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Hobbs, M. K. (ed.) / The Wisconsin alumni magazine
Volume 27, Number 9 (July 1926)

Slichter, C. S.
The Graduate School,   p. 277

Page 277

.fuly, 1926
The Graduate School
                By C. S. SLICHTER,
            Dean of the Graduate School
   The Graduate School of the University
 of Wisconsin may be said to have had its
 beginning in 1892, when the first degree
 of Doctor of Philosophy was awarded to
 Charles R. Van Hise. It was shortly be-
 fore the granting of this first Doctorate
 that the requirements for, the degree,
 substantially identical with those in
 force today, were formally announced- by
 the faculty. In a way this was a public
 invitation to graduate students to come
 to the University to pursue their ad-
 vanced studies. The University fellow-
 ships and scholarships were established
 at the same time and upon substantially
 the same basis as at present. This action
 was also part of the public invitation to
 advanced students to, accept the privi-
 lege of study at the University of Wis-
   It was quite a number of years later
 before the Graduate School was actually
 established as a separate part of the
 University, for at that time ofily the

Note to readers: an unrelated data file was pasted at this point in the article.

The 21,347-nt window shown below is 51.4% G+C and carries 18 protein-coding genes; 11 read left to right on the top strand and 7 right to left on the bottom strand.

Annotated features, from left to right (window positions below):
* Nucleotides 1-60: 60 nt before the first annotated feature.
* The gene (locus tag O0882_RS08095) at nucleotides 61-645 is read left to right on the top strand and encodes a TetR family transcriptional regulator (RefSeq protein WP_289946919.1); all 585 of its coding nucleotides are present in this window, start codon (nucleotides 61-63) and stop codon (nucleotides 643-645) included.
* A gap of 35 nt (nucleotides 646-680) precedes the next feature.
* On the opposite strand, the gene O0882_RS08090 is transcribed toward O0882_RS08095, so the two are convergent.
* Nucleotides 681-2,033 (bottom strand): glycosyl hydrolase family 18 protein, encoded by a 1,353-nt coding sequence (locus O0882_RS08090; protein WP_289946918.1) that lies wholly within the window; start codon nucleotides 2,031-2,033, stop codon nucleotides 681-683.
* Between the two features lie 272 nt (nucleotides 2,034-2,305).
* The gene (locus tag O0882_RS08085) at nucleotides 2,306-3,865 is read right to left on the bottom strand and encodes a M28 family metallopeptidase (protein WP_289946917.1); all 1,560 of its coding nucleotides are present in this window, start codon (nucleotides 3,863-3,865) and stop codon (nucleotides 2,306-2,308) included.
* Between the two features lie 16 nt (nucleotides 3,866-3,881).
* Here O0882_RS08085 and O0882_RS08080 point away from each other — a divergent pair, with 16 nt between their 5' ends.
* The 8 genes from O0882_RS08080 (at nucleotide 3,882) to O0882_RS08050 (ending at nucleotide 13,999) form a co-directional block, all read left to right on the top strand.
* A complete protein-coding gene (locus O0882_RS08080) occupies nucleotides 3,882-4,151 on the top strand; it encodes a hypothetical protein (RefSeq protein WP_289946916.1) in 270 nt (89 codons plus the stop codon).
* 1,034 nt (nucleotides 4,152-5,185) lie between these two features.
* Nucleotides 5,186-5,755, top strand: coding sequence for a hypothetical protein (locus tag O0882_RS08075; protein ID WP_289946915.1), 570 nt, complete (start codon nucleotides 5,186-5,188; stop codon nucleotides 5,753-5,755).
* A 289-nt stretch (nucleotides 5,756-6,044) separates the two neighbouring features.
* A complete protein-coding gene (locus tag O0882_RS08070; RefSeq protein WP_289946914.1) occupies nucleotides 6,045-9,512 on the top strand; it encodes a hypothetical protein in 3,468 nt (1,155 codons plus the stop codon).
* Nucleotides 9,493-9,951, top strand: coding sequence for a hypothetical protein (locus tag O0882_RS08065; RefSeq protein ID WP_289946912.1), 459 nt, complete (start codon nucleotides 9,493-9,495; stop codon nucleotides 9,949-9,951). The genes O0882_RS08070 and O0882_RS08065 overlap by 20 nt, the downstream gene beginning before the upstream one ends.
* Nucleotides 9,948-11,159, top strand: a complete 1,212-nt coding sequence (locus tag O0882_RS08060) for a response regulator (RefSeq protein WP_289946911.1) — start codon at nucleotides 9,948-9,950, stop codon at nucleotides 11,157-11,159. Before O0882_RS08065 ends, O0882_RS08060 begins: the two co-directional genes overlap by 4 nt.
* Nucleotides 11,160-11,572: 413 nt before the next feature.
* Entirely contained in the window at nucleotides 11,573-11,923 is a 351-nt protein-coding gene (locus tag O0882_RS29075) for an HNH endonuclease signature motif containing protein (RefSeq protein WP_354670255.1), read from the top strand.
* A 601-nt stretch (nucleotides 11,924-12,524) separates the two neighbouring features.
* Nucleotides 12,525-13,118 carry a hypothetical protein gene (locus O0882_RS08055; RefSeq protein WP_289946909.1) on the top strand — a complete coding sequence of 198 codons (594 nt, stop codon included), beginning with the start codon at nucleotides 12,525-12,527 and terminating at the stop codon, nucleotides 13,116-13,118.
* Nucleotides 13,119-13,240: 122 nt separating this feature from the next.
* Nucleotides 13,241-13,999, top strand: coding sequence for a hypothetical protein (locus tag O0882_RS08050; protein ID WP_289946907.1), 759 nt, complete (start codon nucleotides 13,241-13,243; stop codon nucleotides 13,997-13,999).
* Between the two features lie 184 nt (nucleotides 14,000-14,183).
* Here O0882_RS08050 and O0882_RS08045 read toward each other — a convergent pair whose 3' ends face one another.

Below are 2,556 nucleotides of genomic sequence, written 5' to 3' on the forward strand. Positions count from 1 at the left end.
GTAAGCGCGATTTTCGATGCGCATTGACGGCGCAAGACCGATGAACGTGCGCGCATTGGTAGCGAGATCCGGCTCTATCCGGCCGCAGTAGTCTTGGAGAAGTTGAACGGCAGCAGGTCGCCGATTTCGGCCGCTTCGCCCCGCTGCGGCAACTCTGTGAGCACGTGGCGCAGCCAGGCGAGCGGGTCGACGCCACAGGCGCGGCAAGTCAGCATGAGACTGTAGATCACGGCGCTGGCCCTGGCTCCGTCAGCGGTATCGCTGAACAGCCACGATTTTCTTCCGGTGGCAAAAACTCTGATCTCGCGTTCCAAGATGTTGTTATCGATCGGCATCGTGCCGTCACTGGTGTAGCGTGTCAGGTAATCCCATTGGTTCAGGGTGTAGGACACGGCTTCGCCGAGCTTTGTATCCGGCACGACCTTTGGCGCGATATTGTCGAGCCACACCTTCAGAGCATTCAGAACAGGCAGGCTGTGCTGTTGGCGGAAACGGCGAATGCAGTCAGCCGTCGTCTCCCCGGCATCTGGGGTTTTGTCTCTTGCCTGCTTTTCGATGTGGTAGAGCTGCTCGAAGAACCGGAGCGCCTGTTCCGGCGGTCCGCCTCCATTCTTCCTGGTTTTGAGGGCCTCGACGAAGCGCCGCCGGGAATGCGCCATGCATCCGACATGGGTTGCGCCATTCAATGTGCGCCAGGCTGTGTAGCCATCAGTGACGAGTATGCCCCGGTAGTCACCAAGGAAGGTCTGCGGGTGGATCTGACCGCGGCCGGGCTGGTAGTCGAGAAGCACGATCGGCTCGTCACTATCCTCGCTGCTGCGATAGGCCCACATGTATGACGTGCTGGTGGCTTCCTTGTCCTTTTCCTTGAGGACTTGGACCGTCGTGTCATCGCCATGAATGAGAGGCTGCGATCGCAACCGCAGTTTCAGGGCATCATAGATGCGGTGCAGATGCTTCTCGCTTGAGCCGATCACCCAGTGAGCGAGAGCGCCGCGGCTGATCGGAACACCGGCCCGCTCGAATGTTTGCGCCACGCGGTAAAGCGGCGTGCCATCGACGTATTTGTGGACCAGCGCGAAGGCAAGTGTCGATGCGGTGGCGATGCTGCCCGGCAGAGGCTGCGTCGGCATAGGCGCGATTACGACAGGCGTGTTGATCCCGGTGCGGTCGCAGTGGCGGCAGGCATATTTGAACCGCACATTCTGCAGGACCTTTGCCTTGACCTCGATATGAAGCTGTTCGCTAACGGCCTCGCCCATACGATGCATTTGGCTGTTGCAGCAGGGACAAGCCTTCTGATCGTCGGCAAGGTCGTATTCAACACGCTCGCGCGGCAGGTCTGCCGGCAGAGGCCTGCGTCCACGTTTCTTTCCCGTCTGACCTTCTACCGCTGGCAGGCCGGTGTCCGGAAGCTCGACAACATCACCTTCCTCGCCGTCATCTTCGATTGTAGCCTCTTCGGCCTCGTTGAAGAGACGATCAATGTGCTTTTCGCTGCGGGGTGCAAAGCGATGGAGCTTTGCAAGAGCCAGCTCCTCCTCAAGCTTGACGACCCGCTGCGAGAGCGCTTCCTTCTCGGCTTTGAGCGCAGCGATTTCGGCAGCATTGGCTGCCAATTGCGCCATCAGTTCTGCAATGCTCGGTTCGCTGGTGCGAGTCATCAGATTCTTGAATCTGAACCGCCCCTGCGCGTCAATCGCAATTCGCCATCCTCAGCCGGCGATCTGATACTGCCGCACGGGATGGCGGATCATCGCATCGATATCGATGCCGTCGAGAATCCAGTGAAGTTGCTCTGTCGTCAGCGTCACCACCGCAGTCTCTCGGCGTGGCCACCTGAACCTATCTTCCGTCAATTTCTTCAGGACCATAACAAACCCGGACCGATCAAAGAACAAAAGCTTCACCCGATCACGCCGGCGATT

Law School had- a separate organiza-
 tion.  Even the Engineering courses
 were still listed under Letters and Sci-
 ence. As a matter of fact, the founda-
 tions for advanced scholarship at the
 University were laid by John Bascom,
 who gathered at Wisconsin a remark-
 able group of young and enthusiastic
 scholars, hardly matched at any other
 institution of his day. He brought here
 Irving in Geology, Holden in Astron-
 omy, Birge in Zoology, Trelease in Bot-
 any, Bull in Mechanical Engineering,
 Powers in   Organic  Chemistry   and
 Pharmacy, Goff in Horticulture, Owen
 in Modern Languages, Van Hise in
 Metallurgy and   Geology, Henry in
 Botany and Agriculture. We profi - to
 this very day from the amazing ability
 and foresight shown by President Bas-
 com in bringing to this fresh-water col-
 lege such a distinguished group of
 There are now in the Graduate School
 alone three times as many students as
 there were in the entire University of
 Bascom's day. This enormous growth is
 not hard to understand. It is not due so
 much to the fact that knowledge has
 become bulky as to the fact that the
 world has set up new and higher stand-
 ards for admission to its activities. We
 are fast becoming a society of experts.
 No longer is it practicable for the stu-
 dent to acquire the professional and
 technical training the world expects
 from an undergraduate course of four
 years, especially as much of this time
 needs to be given to preparatory and
general studies.  The character and
methods of graduate years and the con-
ditions under which it is carried on,
differ materially from those of the under-
graduate years. The graduate years not
only give the opportunity for much
additional professional and technical
knowledge but also furnish aI new and
valuable kind of training. Here there is